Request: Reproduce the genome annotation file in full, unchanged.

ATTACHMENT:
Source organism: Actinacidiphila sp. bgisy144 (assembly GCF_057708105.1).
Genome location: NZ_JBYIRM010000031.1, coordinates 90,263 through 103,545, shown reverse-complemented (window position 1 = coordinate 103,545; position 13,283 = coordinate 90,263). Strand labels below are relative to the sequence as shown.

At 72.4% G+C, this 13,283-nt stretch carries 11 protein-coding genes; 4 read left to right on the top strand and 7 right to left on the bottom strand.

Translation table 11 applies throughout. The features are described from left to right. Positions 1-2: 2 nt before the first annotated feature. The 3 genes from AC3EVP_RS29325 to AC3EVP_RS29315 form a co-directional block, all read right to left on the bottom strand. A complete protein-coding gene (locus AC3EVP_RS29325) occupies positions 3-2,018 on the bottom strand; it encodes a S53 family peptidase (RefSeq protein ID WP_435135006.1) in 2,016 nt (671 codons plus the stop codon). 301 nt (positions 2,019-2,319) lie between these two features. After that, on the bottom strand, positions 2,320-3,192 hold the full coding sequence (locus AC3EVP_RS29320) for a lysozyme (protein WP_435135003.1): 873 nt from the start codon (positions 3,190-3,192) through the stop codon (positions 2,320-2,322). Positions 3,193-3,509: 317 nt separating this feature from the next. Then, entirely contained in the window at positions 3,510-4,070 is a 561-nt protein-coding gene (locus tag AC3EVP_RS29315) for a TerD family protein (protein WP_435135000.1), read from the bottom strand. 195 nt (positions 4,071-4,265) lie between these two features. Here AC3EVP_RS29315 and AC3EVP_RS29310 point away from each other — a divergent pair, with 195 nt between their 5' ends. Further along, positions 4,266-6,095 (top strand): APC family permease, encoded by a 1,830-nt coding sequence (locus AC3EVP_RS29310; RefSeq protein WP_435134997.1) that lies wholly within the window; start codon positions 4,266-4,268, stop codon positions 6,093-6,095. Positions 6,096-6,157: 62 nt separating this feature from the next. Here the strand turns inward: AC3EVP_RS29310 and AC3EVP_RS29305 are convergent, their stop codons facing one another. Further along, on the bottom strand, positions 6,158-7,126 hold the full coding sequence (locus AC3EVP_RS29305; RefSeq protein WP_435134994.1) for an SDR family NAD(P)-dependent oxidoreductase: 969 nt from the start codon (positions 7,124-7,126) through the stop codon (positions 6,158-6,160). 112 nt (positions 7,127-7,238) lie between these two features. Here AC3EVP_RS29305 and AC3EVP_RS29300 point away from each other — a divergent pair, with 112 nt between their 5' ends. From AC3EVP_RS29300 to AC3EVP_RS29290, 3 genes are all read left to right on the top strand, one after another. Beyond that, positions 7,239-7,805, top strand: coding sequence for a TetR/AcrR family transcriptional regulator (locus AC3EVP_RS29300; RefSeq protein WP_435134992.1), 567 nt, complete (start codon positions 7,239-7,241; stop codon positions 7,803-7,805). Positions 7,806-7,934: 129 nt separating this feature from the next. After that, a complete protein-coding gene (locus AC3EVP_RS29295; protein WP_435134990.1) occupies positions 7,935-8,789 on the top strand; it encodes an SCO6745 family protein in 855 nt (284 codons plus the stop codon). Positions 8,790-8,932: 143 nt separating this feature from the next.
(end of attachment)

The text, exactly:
Source organism: Actinacidiphila sp. bgisy144 (assembly GCF_057708105.1).
Genome location: NZ_JBYIRM010000031.1, coordinates 90,263 through 103,545, shown reverse-complemented (window position 1 = coordinate 103,545; position 13,283 = coordinate 90,263). Strand labels below are relative to the sequence as shown.

At 72.4% G+C, this 13,283-nt stretch carries 11 protein-coding genes; 4 read left to right on the top strand and 7 right to left on the bottom strand.

Translation table 11 applies throughout. The features are described from left to right. Positions 1-2: 2 nt before the first annotated feature. The 3 genes from AC3EVP_RS29325 to AC3EVP_RS29315 form a co-directional block, all read right to left on the bottom strand. A complete protein-coding gene (locus AC3EVP_RS29325) occupies positions 3-2,018 on the bottom strand; it encodes a S53 family peptidase (RefSeq protein ID WP_435135006.1) in 2,016 nt (671 codons plus the stop codon). 301 nt (positions 2,019-2,319) lie between these two features. After that, on the bottom strand, positions 2,320-3,192 hold the full coding sequence (locus AC3EVP_RS29320) for a lysozyme (protein WP_435135003.1): 873 nt from the start codon (positions 3,190-3,192) through the stop codon (positions 2,320-2,322). Positions 3,193-3,509: 317 nt separating this feature from the next. Then, entirely contained in the window at positions 3,510-4,070 is a 561-nt protein-coding gene (locus tag AC3EVP_RS29315) for a TerD family protein (protein WP_435135000.1), read from the bottom strand. 195 nt (positions 4,071-4,265) lie between these two features. Here AC3EVP_RS29315 and AC3EVP_RS29310 point away from each other — a divergent pair, with 195 nt between their 5' ends. Further along, positions 4,266-6,095 (top strand): APC family permease, encoded by a 1,830-nt coding sequence (locus AC3EVP_RS29310; RefSeq protein WP_435134997.1) that lies wholly within the window; start codon positions 4,266-4,268, stop codon positions 6,093-6,095. Positions 6,096-6,157: 62 nt separating this feature from the next. Here the strand turns inward: AC3EVP_RS29310 and AC3EVP_RS29305 are convergent, their stop codons facing one another. Further along, on the bottom strand, positions 6,158-7,126 hold the full coding sequence (locus AC3EVP_RS29305; RefSeq protein WP_435134994.1) for an SDR family NAD(P)-dependent oxidoreductase: 969 nt from the start codon (positions 7,124-7,126) through the stop codon (positions 6,158-6,160). 112 nt (positions 7,127-7,238) lie between these two features. Here AC3EVP_RS29305 and AC3EVP_RS29300 point away from each other — a divergent pair, with 112 nt between their 5' ends. From AC3EVP_RS29300 to AC3EVP_RS29290, 3 genes are all read left to right on the top strand, one after another. Beyond that, positions 7,239-7,805, top strand: coding sequence for a TetR/AcrR family transcriptional regulator (locus AC3EVP_RS29300; RefSeq protein WP_435134992.1), 567 nt, complete (start codon positions 7,239-7,241; stop codon positions 7,803-7,805). Positions 7,806-7,934: 129 nt separating this feature from the next. After that, a complete protein-coding gene (locus AC3EVP_RS29295; protein WP_435134990.1) occupies positions 7,935-8,789 on the top strand; it encodes an SCO6745 family protein in 855 nt (284 codons plus the stop codon). Positions 8,790-8,932: 143 nt separating this feature from the next.